Governor had promised 250,000 jobs in four years -- it's been five and a half, and we're still not closeIt’s become routine to point this out, but it’s still important to shine light on the fact that jobs are slow-coming in Wisconsin, lest anyone who still “Stands with Scott Walker” think things are somehow working (they’re not).
In the latest yearly survey released this week, Wisconsin grew just 30,759 private sector jobs from June 2014 to June 2015. That’s just shy of 1.3 percent growth for the year.
Across the nation, we’re ranked 37th in the states and DC in terms of jobs during that time. Aside from Iowa, that makes us the worst state in the Midwest for that time period.
When looking at jobs growth from the start of Scott Walker’s first budget in June 2011, however, there’s no mistaking it: we ARE dead last overall in the Midwest.
Wisconsin ranks 37th in the nation in job growth from June 2011 to June 2015. During that time, our growth rate was about 5.73 percent over four years.
For comparison, Illinois had a four year rate of growth of 6.26, Iowa had a 6.70 rate, Minnesota had a 7.66 rate, and Michigan had a growth rate of 10.5 percent.
|Data derived from the Bureau of Labor Statistics|
Now, some will say that 30,759 jobs is a lot, and that I shouldn’t be too critical. Maybe our jobs growth is slower than some other states, but surely we’re doing better than before...right?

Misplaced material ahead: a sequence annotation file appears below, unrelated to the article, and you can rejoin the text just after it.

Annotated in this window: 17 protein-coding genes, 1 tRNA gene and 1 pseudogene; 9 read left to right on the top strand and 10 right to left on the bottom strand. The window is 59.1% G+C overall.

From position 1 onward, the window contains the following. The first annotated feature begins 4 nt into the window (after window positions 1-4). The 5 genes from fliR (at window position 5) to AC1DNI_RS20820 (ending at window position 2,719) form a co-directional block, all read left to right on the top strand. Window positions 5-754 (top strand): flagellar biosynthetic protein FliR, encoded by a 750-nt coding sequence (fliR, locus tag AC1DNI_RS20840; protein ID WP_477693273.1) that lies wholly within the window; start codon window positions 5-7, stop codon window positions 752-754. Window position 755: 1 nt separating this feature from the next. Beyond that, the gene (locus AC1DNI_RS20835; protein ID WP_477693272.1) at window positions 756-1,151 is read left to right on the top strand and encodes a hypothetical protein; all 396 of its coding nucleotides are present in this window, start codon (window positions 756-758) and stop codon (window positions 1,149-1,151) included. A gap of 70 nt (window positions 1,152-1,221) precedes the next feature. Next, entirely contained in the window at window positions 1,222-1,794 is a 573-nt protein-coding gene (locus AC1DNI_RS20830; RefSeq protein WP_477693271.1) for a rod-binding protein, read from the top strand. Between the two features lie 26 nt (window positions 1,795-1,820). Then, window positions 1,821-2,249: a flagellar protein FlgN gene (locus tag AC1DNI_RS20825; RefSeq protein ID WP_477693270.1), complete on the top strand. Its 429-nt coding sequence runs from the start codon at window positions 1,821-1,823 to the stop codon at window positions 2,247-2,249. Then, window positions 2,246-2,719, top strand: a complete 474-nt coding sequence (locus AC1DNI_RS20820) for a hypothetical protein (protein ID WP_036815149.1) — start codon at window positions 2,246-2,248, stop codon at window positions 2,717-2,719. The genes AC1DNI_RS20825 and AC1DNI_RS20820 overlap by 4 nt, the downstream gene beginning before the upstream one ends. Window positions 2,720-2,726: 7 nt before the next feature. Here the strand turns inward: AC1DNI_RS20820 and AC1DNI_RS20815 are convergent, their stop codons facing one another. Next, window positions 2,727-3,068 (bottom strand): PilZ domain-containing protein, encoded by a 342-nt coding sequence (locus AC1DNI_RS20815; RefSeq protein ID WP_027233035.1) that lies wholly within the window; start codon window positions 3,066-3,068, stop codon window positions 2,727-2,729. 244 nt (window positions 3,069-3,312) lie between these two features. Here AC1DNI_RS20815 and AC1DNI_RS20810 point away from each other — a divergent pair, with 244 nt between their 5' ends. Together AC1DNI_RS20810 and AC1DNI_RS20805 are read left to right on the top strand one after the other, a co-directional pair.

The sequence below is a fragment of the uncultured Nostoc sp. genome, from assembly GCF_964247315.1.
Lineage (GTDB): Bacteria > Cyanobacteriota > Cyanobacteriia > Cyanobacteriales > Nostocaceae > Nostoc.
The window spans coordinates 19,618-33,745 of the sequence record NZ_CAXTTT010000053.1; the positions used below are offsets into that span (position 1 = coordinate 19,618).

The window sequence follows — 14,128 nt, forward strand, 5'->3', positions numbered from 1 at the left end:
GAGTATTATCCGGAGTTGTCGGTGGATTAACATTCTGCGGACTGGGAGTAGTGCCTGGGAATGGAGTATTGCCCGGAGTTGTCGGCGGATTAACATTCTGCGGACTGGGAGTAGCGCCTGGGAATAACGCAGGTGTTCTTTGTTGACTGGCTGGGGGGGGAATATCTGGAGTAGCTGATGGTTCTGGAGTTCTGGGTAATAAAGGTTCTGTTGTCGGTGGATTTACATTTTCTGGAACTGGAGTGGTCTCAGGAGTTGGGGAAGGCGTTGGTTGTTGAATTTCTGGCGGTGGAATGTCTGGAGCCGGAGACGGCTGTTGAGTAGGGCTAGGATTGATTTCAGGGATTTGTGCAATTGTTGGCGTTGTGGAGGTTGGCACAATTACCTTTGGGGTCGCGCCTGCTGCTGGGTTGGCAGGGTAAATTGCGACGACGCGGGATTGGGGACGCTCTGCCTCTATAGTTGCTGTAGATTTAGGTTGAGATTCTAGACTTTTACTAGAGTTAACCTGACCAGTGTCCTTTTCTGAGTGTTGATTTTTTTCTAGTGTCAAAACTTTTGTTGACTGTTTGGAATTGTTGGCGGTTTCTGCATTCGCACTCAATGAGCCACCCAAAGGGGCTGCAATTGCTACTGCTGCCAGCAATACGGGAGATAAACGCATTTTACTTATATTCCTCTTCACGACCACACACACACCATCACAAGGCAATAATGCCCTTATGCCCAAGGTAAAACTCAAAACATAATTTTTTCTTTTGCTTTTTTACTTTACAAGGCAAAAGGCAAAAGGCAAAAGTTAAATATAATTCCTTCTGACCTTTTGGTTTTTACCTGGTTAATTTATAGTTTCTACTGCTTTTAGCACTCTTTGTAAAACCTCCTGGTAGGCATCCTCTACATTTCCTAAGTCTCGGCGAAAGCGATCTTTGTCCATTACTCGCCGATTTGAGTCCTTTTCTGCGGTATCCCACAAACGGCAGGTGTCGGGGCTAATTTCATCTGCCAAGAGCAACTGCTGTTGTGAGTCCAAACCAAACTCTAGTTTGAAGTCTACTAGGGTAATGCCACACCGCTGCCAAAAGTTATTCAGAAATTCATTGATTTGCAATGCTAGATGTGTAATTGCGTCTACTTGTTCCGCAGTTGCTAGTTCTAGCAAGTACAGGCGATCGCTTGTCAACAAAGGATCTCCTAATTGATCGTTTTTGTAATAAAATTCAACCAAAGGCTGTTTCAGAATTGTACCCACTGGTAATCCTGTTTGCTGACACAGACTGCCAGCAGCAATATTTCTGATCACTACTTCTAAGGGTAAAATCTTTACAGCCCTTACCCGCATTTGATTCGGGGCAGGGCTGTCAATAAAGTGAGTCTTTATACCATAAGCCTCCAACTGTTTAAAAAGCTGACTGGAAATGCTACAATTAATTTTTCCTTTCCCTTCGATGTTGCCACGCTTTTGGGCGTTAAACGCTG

Not so much. We have to remember that the first year of recovery didn’t actually take place under Republican Gov. Walker’s watch. It happened while Democratic Gov. Jim Doyle was still in office.
During the final year of Doyle’s last budget, from June 2010 to June 2011 the state grew 39,909 private sector jobs. That means the latest year for jobs growth under Walker was 22 percent slower than the first year of recovery.
When Walker was running for office back in 2010 he said that he’d have his campaign promise of “250,000 jobs” tattooed on the foreheads of his cabinet members and staffers. Some doubted that the governor could achieve that pledge, but Walker made it clear that 250,000 jobs was his minimum acceptable jobs numbers he would create in the state.
In the five and one-half years since Walker took office, Wisconsin grew around 180,000 jobs, or about three-quarters of what he promised he could do in four years. At the pace we’re going at, Walker’s pledge will be fulfilled in the year 2018 -- three full years after he initially said it could be done.
That’s not acceptable. Political promises matter, especially ones that are the pillars of a campaign, and this governor said he should be held accountable to this one specifically. It’s far past time we hold Walker to his word, and hold him responsible for his failures.
All data derived from the Bureau of Labor Statistics